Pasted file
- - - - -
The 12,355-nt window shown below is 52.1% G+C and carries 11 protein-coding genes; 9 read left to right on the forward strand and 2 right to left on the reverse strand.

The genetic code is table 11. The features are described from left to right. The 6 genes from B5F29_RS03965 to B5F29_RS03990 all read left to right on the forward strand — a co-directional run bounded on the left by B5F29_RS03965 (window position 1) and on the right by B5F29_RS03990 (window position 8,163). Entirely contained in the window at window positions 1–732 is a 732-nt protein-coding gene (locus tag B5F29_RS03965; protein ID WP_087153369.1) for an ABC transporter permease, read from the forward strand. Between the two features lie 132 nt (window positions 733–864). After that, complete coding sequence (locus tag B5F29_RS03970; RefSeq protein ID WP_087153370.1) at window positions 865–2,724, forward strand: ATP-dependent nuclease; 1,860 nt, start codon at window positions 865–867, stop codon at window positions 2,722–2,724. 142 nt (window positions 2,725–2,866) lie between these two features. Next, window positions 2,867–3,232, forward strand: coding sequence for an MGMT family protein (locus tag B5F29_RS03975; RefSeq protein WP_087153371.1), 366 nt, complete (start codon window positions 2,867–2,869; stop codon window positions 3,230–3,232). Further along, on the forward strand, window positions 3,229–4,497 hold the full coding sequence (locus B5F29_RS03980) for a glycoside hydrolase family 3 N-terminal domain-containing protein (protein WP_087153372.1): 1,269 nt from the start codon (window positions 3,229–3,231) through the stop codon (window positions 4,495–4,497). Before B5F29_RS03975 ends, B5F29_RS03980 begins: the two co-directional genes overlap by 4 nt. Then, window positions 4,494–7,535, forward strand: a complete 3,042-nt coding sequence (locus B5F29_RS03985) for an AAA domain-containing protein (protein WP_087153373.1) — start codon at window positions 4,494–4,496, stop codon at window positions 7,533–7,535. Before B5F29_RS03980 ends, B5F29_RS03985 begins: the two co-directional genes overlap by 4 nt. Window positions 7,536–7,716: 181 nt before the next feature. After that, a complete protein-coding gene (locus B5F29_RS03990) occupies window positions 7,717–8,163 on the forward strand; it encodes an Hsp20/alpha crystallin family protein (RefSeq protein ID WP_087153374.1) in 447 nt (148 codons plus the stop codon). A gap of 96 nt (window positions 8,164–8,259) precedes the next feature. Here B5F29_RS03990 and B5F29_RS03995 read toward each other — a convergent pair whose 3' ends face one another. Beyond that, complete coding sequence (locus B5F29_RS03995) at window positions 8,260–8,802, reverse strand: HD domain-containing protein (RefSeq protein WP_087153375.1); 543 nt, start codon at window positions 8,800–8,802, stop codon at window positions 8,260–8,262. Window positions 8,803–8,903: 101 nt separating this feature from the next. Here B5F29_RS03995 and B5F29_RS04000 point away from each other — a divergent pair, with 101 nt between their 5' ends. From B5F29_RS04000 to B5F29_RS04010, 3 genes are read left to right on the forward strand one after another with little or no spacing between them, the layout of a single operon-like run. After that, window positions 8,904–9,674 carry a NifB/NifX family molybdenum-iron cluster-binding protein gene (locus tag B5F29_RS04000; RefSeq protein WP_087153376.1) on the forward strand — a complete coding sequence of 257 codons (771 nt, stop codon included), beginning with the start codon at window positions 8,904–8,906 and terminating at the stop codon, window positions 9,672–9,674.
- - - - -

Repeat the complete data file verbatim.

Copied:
The 12,355-nt window shown below is 52.1% G+C and carries 11 protein-coding genes; 9 read left to right on the forward strand and 2 right to left on the reverse strand.

The genetic code is table 11. The features are described from left to right. The 6 genes from B5F29_RS03965 to B5F29_RS03990 all read left to right on the forward strand — a co-directional run bounded on the left by B5F29_RS03965 (window position 1) and on the right by B5F29_RS03990 (window position 8,163). Entirely contained in the window at window positions 1–732 is a 732-nt protein-coding gene (locus tag B5F29_RS03965; protein ID WP_087153369.1) for an ABC transporter permease, read from the forward strand. Between the two features lie 132 nt (window positions 733–864). After that, complete coding sequence (locus tag B5F29_RS03970; RefSeq protein ID WP_087153370.1) at window positions 865–2,724, forward strand: ATP-dependent nuclease; 1,860 nt, start codon at window positions 865–867, stop codon at window positions 2,722–2,724. 142 nt (window positions 2,725–2,866) lie between these two features. Next, window positions 2,867–3,232, forward strand: coding sequence for an MGMT family protein (locus tag B5F29_RS03975; RefSeq protein WP_087153371.1), 366 nt, complete (start codon window positions 2,867–2,869; stop codon window positions 3,230–3,232). Further along, on the forward strand, window positions 3,229–4,497 hold the full coding sequence (locus B5F29_RS03980) for a glycoside hydrolase family 3 N-terminal domain-containing protein (protein WP_087153372.1): 1,269 nt from the start codon (window positions 3,229–3,231) through the stop codon (window positions 4,495–4,497). Before B5F29_RS03975 ends, B5F29_RS03980 begins: the two co-directional genes overlap by 4 nt. Then, window positions 4,494–7,535, forward strand: a complete 3,042-nt coding sequence (locus B5F29_RS03985) for an AAA domain-containing protein (protein WP_087153373.1) — start codon at window positions 4,494–4,496, stop codon at window positions 7,533–7,535. Before B5F29_RS03980 ends, B5F29_RS03985 begins: the two co-directional genes overlap by 4 nt. Window positions 7,536–7,716: 181 nt before the next feature. After that, a complete protein-coding gene (locus B5F29_RS03990) occupies window positions 7,717–8,163 on the forward strand; it encodes an Hsp20/alpha crystallin family protein (RefSeq protein ID WP_087153374.1) in 447 nt (148 codons plus the stop codon). A gap of 96 nt (window positions 8,164–8,259) precedes the next feature. Here B5F29_RS03990 and B5F29_RS03995 read toward each other — a convergent pair whose 3' ends face one another. Beyond that, complete coding sequence (locus B5F29_RS03995) at window positions 8,260–8,802, reverse strand: HD domain-containing protein (RefSeq protein WP_087153375.1); 543 nt, start codon at window positions 8,800–8,802, stop codon at window positions 8,260–8,262. Window positions 8,803–8,903: 101 nt separating this feature from the next. Here B5F29_RS03995 and B5F29_RS04000 point away from each other — a divergent pair, with 101 nt between their 5' ends. From B5F29_RS04000 to B5F29_RS04010, 3 genes are read left to right on the forward strand one after another with little or no spacing between them, the layout of a single operon-like run. After that, window positions 8,904–9,674 carry a NifB/NifX family molybdenum-iron cluster-binding protein gene (locus tag B5F29_RS04000; RefSeq protein WP_087153376.1) on the forward strand — a complete coding sequence of 257 codons (771 nt, stop codon included), beginning with the start codon at window positions 8,904–8,906 and terminating at the stop codon, window positions 9,672–9,674.